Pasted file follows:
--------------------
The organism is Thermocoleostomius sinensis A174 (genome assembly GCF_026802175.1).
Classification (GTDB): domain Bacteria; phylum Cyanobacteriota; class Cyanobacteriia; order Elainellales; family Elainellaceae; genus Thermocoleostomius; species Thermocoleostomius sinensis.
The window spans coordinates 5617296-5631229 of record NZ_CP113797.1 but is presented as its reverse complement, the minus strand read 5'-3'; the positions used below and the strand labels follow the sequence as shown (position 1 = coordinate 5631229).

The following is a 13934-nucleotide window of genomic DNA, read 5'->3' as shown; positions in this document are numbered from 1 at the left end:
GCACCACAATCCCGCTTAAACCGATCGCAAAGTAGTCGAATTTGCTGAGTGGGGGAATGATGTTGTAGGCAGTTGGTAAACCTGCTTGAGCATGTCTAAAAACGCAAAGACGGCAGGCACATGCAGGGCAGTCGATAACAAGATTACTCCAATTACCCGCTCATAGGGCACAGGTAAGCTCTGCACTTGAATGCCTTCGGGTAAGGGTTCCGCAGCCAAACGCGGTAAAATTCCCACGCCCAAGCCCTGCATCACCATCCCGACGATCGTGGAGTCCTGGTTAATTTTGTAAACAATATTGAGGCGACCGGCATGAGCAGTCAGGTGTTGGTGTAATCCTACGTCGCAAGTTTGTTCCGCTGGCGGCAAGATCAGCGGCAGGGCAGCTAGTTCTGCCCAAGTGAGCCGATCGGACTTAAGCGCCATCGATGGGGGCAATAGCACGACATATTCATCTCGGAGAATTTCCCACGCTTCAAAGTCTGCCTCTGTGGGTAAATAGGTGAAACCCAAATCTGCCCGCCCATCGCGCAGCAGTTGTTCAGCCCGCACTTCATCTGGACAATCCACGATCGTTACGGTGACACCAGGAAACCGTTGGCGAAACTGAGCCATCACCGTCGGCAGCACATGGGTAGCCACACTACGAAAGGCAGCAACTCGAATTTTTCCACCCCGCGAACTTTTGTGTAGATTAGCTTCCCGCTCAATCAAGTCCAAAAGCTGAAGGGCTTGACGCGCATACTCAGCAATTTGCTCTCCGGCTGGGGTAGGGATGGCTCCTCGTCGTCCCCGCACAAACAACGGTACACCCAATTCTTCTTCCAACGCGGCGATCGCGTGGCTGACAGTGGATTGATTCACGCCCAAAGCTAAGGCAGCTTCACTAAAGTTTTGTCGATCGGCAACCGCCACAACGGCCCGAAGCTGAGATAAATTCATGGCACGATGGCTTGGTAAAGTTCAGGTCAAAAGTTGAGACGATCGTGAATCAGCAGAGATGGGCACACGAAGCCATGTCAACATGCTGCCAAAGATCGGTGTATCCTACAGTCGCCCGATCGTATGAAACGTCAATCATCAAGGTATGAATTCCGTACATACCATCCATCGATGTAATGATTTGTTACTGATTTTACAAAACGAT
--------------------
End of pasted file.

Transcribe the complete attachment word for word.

The organism is Thermocoleostomius sinensis A174 (genome assembly GCF_026802175.1).
Classification (GTDB): domain Bacteria; phylum Cyanobacteriota; class Cyanobacteriia; order Elainellales; family Elainellaceae; genus Thermocoleostomius; species Thermocoleostomius sinensis.
The window spans coordinates 5617296-5631229 of record NZ_CP113797.1 but is presented as its reverse complement, the minus strand read 5'-3'; the positions used below and the strand labels follow the sequence as shown (position 1 = coordinate 5631229).

The following is a 13934-nucleotide window of genomic DNA, read 5'->3' as shown; positions in this document are numbered from 1 at the left end:
GCACCACAATCCCGCTTAAACCGATCGCAAAGTAGTCGAATTTGCTGAGTGGGGGAATGATGTTGTAGGCAGTTGGTAAACCTGCTTGAGCATGTCTAAAAACGCAAAGACGGCAGGCACATGCAGGGCAGTCGATAACAAGATTACTCCAATTACCCGCTCATAGGGCACAGGTAAGCTCTGCACTTGAATGCCTTCGGGTAAGGGTTCCGCAGCCAAACGCGGTAAAATTCCCACGCCCAAGCCCTGCATCACCATCCCGACGATCGTGGAGTCCTGGTTAATTTTGTAAACAATATTGAGGCGACCGGCATGAGCAGTCAGGTGTTGGTGTAATCCTACGTCGCAAGTTTGTTCCGCTGGCGGCAAGATCAGCGGCAGGGCAGCTAGTTCTGCCCAAGTGAGCCGATCGGACTTAAGCGCCATCGATGGGGGCAATAGCACGACATATTCATCTCGGAGAATTTCCCACGCTTCAAAGTCTGCCTCTGTGGGTAAATAGGTGAAACCCAAATCTGCCCGCCCATCGCGCAGCAGTTGTTCAGCCCGCACTTCATCTGGACAATCCACGATCGTTACGGTGACACCAGGAAACCGTTGGCGAAACTGAGCCATCACCGTCGGCAGCACATGGGTAGCCACACTACGAAAGGCAGCAACTCGAATTTTTCCACCCCGCGAACTTTTGTGTAGATTAGCTTCCCGCTCAATCAAGTCCAAAAGCTGAAGGGCTTGACGCGCATACTCAGCAATTTGCTCTCCGGCTGGGGTAGGGATGGCTCCTCGTCGTCCCCGCACAAACAACGGTACACCCAATTCTTCTTCCAACGCGGCGATCGCGTGGCTGACAGTGGATTGATTCACGCCCAAAGCTAAGGCAGCTTCACTAAAGTTTTGTCGATCGGCAACCGCCACAACGGCCCGAAGCTGAGATAAATTCATGGCACGATGGCTTGGTAAAGTTCAGGTCAAAAGTTGAGACGATCGTGAATCAGCAGAGATGGGCACACGAAGCCATGTCAACATGCTGCCAAAGATCGGTGTATCCTACAGTCGCCCGATCGTATGAAACGTCAATCATCAAGGTATGAATTCCGTACATACCATCCATCGATGTAATGATTTGTTACTGATTTTACAAAACGAT